The holidays were great and it was wonderful to be with family and friends.  One month later I look back on my time in Denmark fondly.  I will go back again one day.  I’ll sit outside and read along Nyhavn.  I’ll walk all of Stoget popping in and out of quaint little shops.  I’ll enjoy a meal outside no matter what the weather.  I’ll have a beer outside while people watching.  I’ll have a good dinner with close friends while toasting a glass of Aalborg.  I’ll sit back and relax. . . because if I learned anything in Denmark it is to enjoy life and the simple things.

Dutch Goodbyes

Last Wednesday was quite a long day.  It began with me finishing my last final for my MBA at 8:00 am.  Next I coerced some friends to go to The Malmo for drink.  This was followed by watching Elf and then a quick nap.  This evening we would be celebrating Giulia’s Danish birthday and Willemijn’s last night in Copenhagen.  We all headed to a nice Italian restaurant for dinner around 8:00 pm.  The restaurant was quite nice and the food was definitely better than what I’ve been cooking lately.  (In attempts to eat everything in my cabinet and not throw anything away I’ve been whipping up some pretty weird dishes.  Note to self – rice goes a long way.  I’ve had rice with “fill in the blank” all week.)  Anyway, after a wonderful Italian meal we headed back towards Nyhavn and city center to go out for the night.  Our first stop was LA Bar.  Yes yes, I think it’s a bit tacky to go to a bar in Copenhagen called LA Bar, but it is cheap and lots of students go there on Wednesdays.  So we headed in, found a good spot and settled in for a few beers.  At first the place was kind of empty, but quickly we began to realize that everyone in Copenhagen seemed to have the same plans for their evening as us.  The LA Bar became as crowded at the freeways in LA. . . so I guess the name was suitable.  It was some sort of CBS exchange student reunion.  I saw people there that I hadn’t seen since the first week of school.  A few people I ran into were quite emotional with the goodbyes.  “Keep in touch.”  “You have to come visit me.”  “We really should plan a reunion.”  To which I thought, “I haven’t seen you since August at orientation week.  Um so probably no on the reunion thing.”  But I guess in a way it is a nice idea to think I’d see everyone that I’ve met here again, even if it was just waiting in line at the first club we all went to in August.  

A few other of my friends and I decided it was a bit claustrophobic in LA Bar so we headed next door for a beer and to gain a bit more real estate.  Next door Helena and I ended up with prime real estate at the bar!  We struck up a conversation with a few Danes.  For some reason Helena told them I was from Norway.  She must be an exceptional liar because no one believed that I was from the United States.  Eventually I had to pull out my US Drivers license to prove my nationality.  I pretty sure these Danes had been out for a while, so I’m sure under normal circumstances they would have never thought I was from Norway.  Although once they really believed I was an American there was a strange fascination with if I’ve ever seen Zoolander.  Not really sure why.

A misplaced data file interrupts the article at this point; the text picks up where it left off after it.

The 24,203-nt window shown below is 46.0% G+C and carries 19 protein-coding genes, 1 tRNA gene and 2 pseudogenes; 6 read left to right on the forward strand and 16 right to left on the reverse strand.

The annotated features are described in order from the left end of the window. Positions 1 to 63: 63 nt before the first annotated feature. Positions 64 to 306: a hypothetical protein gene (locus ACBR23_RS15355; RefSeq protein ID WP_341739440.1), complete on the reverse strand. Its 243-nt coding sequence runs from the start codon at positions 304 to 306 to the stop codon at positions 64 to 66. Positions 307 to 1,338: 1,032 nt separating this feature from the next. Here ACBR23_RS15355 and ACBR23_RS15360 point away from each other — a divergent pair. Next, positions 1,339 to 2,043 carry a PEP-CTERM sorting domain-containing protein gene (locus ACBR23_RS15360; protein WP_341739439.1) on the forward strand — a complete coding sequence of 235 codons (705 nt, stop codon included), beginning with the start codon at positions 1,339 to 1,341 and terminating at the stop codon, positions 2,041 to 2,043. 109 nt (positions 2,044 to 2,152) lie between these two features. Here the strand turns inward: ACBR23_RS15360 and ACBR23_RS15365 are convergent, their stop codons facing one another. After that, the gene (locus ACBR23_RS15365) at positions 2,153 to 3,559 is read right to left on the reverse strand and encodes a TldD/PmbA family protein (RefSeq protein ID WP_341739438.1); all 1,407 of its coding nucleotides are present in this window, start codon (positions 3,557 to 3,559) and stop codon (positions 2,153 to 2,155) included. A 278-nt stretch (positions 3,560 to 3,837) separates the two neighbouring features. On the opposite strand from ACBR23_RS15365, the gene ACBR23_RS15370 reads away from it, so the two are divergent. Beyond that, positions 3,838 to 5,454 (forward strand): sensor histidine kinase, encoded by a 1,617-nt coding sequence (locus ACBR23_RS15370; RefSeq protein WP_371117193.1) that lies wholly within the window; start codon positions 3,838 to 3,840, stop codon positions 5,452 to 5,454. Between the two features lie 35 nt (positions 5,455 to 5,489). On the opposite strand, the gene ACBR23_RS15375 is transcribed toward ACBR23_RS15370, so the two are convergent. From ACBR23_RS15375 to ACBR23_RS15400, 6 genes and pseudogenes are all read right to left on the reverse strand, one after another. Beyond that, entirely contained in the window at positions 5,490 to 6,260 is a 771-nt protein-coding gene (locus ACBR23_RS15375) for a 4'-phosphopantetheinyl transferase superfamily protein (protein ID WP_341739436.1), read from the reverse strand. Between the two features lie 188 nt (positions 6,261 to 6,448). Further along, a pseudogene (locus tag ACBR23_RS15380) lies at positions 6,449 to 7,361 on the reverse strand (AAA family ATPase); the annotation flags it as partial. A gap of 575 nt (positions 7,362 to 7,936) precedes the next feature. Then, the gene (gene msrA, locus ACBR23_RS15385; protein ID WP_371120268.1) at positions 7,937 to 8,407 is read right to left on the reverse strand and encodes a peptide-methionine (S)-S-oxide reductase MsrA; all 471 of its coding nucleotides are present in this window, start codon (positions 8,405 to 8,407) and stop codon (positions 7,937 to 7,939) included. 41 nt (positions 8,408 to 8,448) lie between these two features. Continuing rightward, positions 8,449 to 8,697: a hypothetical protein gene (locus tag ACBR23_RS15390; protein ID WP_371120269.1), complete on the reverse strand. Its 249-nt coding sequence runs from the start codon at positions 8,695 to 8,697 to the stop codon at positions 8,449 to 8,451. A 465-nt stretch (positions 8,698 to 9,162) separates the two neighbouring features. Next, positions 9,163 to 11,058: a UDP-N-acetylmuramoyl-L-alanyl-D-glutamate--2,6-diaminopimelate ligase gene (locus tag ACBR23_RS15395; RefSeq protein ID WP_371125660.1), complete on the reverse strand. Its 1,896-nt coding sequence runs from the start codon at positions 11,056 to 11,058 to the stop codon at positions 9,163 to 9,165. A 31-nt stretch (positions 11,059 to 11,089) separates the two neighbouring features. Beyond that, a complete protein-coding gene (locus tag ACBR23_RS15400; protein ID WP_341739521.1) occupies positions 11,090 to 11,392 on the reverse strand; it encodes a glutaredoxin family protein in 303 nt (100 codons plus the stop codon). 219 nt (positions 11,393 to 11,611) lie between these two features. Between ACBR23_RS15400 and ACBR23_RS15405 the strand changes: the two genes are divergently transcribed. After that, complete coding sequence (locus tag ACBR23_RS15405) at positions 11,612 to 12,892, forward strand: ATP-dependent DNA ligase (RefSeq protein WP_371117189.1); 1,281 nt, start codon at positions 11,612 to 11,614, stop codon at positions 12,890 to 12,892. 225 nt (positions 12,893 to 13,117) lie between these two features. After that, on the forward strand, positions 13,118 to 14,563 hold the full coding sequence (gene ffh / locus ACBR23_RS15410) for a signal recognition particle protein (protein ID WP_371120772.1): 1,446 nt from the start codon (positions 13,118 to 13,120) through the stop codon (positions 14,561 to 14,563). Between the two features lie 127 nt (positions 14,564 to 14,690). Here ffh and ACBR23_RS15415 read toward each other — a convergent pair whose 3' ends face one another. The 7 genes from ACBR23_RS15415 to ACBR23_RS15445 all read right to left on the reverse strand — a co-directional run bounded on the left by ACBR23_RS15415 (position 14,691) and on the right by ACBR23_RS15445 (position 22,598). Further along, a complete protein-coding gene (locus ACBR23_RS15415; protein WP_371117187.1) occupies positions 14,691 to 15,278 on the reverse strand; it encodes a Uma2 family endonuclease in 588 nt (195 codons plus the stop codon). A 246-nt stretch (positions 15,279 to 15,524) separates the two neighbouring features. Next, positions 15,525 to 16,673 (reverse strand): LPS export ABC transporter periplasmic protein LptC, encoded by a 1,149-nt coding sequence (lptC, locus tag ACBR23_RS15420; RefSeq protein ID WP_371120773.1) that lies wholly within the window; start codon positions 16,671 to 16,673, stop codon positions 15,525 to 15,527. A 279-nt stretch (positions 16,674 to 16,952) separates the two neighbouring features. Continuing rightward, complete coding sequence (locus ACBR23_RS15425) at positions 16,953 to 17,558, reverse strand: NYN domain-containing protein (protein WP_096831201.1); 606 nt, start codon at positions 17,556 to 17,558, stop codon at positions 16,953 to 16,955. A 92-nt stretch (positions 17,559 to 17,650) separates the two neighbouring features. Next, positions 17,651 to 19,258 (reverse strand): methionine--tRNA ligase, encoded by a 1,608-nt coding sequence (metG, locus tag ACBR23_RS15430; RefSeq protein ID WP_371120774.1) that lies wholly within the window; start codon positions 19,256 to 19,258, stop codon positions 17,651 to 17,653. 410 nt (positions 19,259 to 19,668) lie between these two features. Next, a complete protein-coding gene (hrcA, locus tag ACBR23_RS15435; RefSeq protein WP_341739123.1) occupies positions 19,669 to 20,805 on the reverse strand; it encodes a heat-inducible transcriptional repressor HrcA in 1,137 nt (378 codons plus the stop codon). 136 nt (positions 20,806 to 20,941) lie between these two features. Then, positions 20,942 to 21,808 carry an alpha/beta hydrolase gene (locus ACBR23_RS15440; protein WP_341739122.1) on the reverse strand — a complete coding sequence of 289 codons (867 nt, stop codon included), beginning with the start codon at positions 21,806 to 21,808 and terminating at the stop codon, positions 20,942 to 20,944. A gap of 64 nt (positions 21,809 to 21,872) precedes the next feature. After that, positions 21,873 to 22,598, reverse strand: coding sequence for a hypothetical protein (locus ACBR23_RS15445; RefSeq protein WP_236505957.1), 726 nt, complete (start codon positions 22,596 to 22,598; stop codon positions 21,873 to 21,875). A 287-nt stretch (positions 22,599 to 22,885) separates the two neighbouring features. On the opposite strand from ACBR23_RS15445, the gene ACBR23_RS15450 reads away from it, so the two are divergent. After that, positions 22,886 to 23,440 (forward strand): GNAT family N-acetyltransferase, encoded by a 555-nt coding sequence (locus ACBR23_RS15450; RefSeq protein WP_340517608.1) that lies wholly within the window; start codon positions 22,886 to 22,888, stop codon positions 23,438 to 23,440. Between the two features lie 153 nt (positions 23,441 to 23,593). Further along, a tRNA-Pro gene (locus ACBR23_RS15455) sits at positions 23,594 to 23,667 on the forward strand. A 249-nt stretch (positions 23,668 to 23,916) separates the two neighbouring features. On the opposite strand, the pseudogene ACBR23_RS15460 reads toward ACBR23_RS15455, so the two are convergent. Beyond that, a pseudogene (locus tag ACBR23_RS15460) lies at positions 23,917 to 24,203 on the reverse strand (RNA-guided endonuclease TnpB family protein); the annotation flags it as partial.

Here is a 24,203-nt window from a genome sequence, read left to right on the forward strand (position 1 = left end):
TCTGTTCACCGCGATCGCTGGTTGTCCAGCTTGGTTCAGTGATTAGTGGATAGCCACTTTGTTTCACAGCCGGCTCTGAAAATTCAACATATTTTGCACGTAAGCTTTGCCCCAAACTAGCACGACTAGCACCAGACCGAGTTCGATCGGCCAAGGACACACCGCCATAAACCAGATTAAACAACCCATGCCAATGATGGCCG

After we wrapped up our entirely confusing Danish, Norwegian, American, Zoolander conversation, Helena and I headed to Sam’s Bar to meet our roommates.  Sam’s Bar is a notorious tourist trap on the main walking street.  You can go there to meet some Americans, pay half a month’s rent for a beer, or most importantly – sing Karaoke.  We went to support Sarah, Will, Giulia, and Helena’s singing debut in Denmark.  After a some bad singing we decided to call it a night.  The Dutch goodbye night was the longest yet.  We went from a classy dinner to a crammed tacky bar to being Norwegian to perfecting Billy Joel’s Piano Man.  Most people don’t know how long it would take you to complete all of the above. . . let me tell you. . . it takes 9 hours to check everything off of that checklist.  We wandered in together at 5 a.m. and all promised to be up to say goodbye to Will the next day.  So in all seriousness, the Dutch goodbye is a challenge of will power and perseverance.

Goodbyes Are Hard To Handle . . . Physically.

It’s started.  People have begun to pack up and leave Copenhagen.  On my floor, out of ten bedrooms, four lie empty.  It’s eerie to walk by a vacant room.  I’ve become so used to seeing these little rooms with my friends and their belongings inside.  Now each vacant room has resorted back to it’s penitentiary feel. Where as the aftermath of someone leaving is sad, the night before each person leaves we strive to have the best night ever!  So far I’ve experienced three send off evenings. . . which have been fun. . . but it has been a physical challenge as well.  I’m starting to get tired and I still have four nights left.  So far though. . .